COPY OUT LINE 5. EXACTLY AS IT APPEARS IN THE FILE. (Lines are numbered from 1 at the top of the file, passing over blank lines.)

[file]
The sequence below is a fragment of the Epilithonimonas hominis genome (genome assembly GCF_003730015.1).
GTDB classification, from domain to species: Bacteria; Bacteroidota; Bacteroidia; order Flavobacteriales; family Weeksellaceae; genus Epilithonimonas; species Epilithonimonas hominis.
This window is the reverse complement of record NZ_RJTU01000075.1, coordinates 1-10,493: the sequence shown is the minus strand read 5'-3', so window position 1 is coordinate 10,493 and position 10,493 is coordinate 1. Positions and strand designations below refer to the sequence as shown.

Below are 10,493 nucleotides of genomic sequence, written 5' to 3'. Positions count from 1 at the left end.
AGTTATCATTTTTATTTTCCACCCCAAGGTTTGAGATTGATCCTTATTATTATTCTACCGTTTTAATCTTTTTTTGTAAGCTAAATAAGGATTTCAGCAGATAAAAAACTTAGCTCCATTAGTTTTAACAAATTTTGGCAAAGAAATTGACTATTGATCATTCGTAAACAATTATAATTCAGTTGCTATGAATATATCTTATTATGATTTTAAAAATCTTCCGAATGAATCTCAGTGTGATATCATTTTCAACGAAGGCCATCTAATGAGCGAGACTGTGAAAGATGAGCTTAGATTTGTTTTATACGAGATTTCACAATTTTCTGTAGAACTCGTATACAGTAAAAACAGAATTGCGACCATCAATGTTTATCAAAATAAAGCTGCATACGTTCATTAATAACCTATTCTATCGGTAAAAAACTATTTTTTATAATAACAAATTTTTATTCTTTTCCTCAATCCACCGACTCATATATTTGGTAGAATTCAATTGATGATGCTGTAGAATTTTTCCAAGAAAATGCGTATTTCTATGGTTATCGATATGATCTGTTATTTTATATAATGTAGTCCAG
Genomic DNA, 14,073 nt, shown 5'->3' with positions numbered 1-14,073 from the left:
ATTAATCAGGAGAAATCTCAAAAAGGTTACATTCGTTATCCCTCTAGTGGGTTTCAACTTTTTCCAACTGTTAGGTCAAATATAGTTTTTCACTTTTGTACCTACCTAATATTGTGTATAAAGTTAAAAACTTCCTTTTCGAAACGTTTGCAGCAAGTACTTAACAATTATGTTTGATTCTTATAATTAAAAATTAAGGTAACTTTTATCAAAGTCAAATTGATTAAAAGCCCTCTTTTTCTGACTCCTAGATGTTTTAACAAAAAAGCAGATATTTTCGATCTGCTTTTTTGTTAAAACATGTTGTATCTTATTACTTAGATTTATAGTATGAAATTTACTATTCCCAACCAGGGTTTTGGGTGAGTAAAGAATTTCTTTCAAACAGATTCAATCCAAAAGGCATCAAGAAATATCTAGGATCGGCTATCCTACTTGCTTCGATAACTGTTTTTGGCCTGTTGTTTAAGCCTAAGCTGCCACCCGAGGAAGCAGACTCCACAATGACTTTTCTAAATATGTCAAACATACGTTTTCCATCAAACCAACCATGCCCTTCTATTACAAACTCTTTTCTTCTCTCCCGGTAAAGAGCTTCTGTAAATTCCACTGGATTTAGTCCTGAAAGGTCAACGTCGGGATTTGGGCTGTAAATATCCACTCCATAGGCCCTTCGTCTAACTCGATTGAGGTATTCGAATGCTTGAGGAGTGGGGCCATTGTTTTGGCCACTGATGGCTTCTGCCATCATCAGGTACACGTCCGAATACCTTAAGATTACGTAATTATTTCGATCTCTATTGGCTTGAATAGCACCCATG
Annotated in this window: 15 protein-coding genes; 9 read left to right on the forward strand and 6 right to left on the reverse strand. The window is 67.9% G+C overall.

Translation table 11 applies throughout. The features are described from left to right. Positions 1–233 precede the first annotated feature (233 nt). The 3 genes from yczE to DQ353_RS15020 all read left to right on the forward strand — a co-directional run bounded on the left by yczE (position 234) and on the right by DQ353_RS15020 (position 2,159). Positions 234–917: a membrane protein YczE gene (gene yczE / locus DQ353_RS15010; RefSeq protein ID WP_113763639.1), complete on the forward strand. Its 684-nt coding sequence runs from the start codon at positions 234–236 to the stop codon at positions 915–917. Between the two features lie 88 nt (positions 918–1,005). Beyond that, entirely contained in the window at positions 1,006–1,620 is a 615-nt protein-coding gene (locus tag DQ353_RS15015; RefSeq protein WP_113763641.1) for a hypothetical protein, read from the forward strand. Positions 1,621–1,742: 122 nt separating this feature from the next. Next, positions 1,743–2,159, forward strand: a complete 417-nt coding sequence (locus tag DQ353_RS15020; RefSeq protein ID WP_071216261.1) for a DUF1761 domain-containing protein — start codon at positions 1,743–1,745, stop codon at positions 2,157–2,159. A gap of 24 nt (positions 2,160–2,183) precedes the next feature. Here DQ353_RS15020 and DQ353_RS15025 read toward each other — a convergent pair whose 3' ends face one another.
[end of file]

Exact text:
AGTTATCATTTTTATTTTCCACCCCAAGGTTTGAGATTGATCCTTATTATTATTCTACCGTTTTAATCTTTTTTTGTAAGCTAAATAAGGATTTCAGCAGATAAAAAACTTAGCTCCATTAGTTTTAACAAATTTTGGCAAAGAAATTGACTATTGATCATTCGTAAACAATTATAATTCAGTTGCTATGAATATATCTTATTATGATTTTAAAAATCTTCCGAATGAATCTCAGTGTGATATCATTTTCAACGAAGGCCATCTAATGAGCGAGACTGTGAAAGATGAGCTTAGATTTGTTTTATACGAGATTTCACAATTTTCTGTAGAACTCGTATACAGTAAAAACAGAATTGCGACCATCAATGTTTATCAAAATAAAGCTGCATACGTTCATTAATAACCTATTCTATCGGTAAAAAACTATTTTTTATAATAACAAATTTTTATTCTTTTCCTCAATCCACCGACTCATATATTTGGTAGAATTCAATTGATGATGCTGTAGAATTTTTCCAAGAAAATGCGTATTTCTATGGTTATCGATATGATCTGTTATTTTATATAATGTAGTCCAG